Earlier this month the UK government published its draft Investigatory Powers Bill, more popularly known as the snooper’s charter.
The draft bill proposed by UK Home Secretary Theresa May requires internet service providers and mobile phone companies to store records of their customers’ internet browsing activity (including social media), email correspondence, voice calls, internet gaming, and mobile phone messaging services for 12 months.
Unsurprisingly, this draft bill has been met with incredulity within the technology and service provider industry. Today, Michael Dell - the chief executive of the US PC maker Dell Computers - in an interview with the Telegraph came out to describe the draft bill as a "horrible idea."
Mr Dell insisted that breaking the encryption that ensuring messages cannot be read as they are sent between user’s devices will cause more problems than it solves. Furthermore, creating and opening backdoors into systems so that governments can access their citizens unencrypted data also provides a way in for others that you don’t want to get in.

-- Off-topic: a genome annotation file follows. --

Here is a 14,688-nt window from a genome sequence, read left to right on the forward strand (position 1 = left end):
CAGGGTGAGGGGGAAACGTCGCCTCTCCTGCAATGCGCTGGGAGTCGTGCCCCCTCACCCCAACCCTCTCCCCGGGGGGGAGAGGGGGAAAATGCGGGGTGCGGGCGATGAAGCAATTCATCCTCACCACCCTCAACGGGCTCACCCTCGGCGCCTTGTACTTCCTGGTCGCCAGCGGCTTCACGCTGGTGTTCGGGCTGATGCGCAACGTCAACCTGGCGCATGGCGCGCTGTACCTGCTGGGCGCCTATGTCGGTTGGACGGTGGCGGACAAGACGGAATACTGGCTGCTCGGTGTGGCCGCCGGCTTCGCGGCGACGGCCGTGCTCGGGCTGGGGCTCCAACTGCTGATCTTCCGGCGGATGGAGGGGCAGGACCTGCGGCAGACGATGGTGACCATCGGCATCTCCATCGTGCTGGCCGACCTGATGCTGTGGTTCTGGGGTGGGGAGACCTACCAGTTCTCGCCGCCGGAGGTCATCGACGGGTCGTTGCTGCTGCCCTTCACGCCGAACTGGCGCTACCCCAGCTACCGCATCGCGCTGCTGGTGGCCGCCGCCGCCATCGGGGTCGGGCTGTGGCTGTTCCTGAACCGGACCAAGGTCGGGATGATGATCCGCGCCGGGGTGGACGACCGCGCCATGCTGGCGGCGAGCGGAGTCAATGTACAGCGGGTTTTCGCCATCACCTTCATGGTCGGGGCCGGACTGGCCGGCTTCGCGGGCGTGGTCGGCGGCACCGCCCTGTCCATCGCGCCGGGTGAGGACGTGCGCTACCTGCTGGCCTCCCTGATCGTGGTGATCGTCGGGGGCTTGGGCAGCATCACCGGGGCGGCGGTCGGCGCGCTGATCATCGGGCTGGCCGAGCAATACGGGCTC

As Michael Dell said: "Our position on creating a back door inside our products so that the government can get in is that it’s a horrible idea"
Despite this, Michael Dell acknowledged that even though most industry experts agreed with him, his company would always comply with the laws in any given country. He further acknowledged that it was the technology Industry’s responsibility to take a role in educating politicians and the broader government about the risk of the proposed legislation.